I snapped this shot from I-94 on the way back from Montana, heading into North Dakota, last month.
If you look closely, you’ll see a donkey at the top of the hill, and below the donkey, a cluster of horses.
This visual struck me because in it I see the classic introvert (donkey) existing in the same world as her extroverted counterpart (horses). And as one who leans more along the introversion line, I’m not wanting to move on just yet. Or, as one friend once observed of me, I’m “brooding.” And yes, it’s one of the things that goes with the territory, and it’s perfectly okay.
Now back to the photo, I know what you extroverts are thinking. You’re thinking, “Boy, that donkey is lonely.” But wait a sec, hold those horses! She’s likely far from lonely. Rather, she’s probably just doing what she does as an introvert, taking some time to be alone in order to live her best life.
I’ve started a series exploring the topic of introversion, and I’m going to be pressing onward with posts on the topic in the coming months because so many of us writers happen to be introverts, even though introverts comprise far less of the population — around 25 percent according to some studies, and up to one-third according to others, but in either case, far below the majority.
As such, I think it’s important we understand who we are and that the extroverts who share our world at least try to understand us, too. Because by and large, we get extroverts more than they get us. I don’t hold it against you extroverts, but I’d prefer the gap narrow a bit in order for us all to live more harmoniously together.
For example, I recently met with a group of friends, and one of them, very well-meaning but very much an extrovert, said, “You need to loosen up!” In the right circumstance, I can loosen up like the most extroverted extrovert. But the thing is, it’s likely that I’m quite content just as I am; that I’m as relaxed as I need and want to be in that situation.
It’s unfortunate but true that we introverts make our extroverted friends uncomfortable because we thrum to a different beat, and yet, it’s important for you to know, we’re totally fine with it. We don’t hold your ways against you, and hope you’ll offer the same in turn.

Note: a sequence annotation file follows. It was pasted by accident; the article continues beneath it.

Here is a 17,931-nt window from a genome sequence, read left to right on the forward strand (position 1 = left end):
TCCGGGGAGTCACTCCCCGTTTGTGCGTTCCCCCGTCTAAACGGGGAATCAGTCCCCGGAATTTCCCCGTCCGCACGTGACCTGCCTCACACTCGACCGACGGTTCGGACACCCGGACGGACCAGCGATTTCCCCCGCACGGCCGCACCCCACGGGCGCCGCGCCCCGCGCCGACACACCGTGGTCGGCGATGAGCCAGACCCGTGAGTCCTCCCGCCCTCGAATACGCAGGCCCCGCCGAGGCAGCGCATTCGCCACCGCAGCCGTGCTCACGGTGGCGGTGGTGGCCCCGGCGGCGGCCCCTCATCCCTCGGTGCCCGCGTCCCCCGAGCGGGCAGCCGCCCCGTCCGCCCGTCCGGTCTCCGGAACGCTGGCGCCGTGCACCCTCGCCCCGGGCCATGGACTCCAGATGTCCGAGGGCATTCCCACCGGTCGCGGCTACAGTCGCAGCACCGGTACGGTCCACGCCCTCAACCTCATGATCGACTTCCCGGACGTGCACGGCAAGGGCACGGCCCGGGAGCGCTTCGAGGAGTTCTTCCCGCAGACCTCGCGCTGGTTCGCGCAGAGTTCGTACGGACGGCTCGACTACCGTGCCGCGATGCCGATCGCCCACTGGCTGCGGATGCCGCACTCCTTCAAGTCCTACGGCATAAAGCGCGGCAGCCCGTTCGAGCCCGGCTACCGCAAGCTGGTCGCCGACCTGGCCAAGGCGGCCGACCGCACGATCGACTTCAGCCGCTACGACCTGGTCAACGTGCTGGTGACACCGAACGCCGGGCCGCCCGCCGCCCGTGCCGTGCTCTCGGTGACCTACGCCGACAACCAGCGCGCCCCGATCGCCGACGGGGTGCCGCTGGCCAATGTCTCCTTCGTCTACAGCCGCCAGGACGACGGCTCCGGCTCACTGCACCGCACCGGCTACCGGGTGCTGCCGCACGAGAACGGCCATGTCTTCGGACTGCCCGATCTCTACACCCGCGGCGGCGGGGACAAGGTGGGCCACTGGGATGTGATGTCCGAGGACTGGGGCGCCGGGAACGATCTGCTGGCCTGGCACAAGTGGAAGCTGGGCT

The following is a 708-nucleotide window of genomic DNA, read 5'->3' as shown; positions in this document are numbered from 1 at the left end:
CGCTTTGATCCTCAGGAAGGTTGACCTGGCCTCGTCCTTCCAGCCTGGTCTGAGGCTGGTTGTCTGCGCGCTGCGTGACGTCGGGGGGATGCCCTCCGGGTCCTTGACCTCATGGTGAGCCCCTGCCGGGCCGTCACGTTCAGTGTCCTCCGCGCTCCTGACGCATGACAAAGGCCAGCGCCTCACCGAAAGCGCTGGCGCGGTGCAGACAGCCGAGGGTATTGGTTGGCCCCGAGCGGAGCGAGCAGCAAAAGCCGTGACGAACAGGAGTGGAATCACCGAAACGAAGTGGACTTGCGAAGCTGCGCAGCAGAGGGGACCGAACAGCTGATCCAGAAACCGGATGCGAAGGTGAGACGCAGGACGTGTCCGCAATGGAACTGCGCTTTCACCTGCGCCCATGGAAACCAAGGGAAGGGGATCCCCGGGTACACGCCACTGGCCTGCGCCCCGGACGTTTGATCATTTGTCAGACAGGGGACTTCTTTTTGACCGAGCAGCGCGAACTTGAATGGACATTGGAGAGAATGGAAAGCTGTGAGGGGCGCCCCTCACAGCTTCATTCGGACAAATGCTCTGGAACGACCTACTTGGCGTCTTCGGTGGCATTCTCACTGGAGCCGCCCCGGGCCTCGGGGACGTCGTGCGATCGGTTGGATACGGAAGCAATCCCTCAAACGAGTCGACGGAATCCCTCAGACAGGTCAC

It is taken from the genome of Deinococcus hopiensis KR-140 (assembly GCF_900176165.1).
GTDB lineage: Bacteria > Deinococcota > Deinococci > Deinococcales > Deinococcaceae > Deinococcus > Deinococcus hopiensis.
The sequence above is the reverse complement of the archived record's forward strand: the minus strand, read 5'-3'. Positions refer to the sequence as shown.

I recently discovered an online list of myths that society holds about the introvert. Myth #8 says introverts are aloof. A clarifying paragraph follows, noting: “Introverts are people who primarily look inward, paying close attention to their thoughts and emotions…It’s not that they are incapable of paying attention to what is going on around them, it’s just that their inner world is much more stimulating and rewarding to them.”(emphasis mine)
Now please, dear extroverted friends, do not take this wrong but it’s true. I am not saying that your world doesn’t matter, nor am I meaning to be a snob. But the interior world of the introvert is incredibly rich, so we enjoy spending a lot of time in it. We are energized by going deep and, in fact, our best work comes from it. After being “out there” for a time, we seek — crave even — opportunities to dive back into that interior world that provides so much satisfaction.
Here’s the other thing. You’ll find that if we take you one at a time, we become very animated and alive. It’s not that we don’t want to hang around you but that we’re at our best in small groups focused on meaningful topics. Anything short of that actually drains us.
But it’s also true that we need you. It’s important for us to be drawn out from time to time. Just as we help make the world less shallow, we receive life from dipping into the extroverted world and cannot go long without doses of it. But finding a balanced approach is essential to our well-being and productivity.
So don’t give up on us. Don’t think we’re not having fun if it takes us a while to warm up. When we’re up on the hill gazing at the crowd, it’s likely we’re not in torment so much as we’re just observing, processing, taking in the world. We must do this to be our best selves, but living this way also consumes a lot of energy. And yet, it’s a wonderfully enriching life and we can’t imagine it any other way.
Now if one of you horses were to meander up the hill, or meet us halfway, you’d find we are very enjoyable to be with and it’s worth taking the time. If you give us that chance to process first then speak, you’ll find we’re worth having around.
Introverts, I hope this helps you understand yourself better and appreciate the wonderful contributions you make, and what you need to make them. You’re trotting and braying just the way you’re meant to and it’s all good.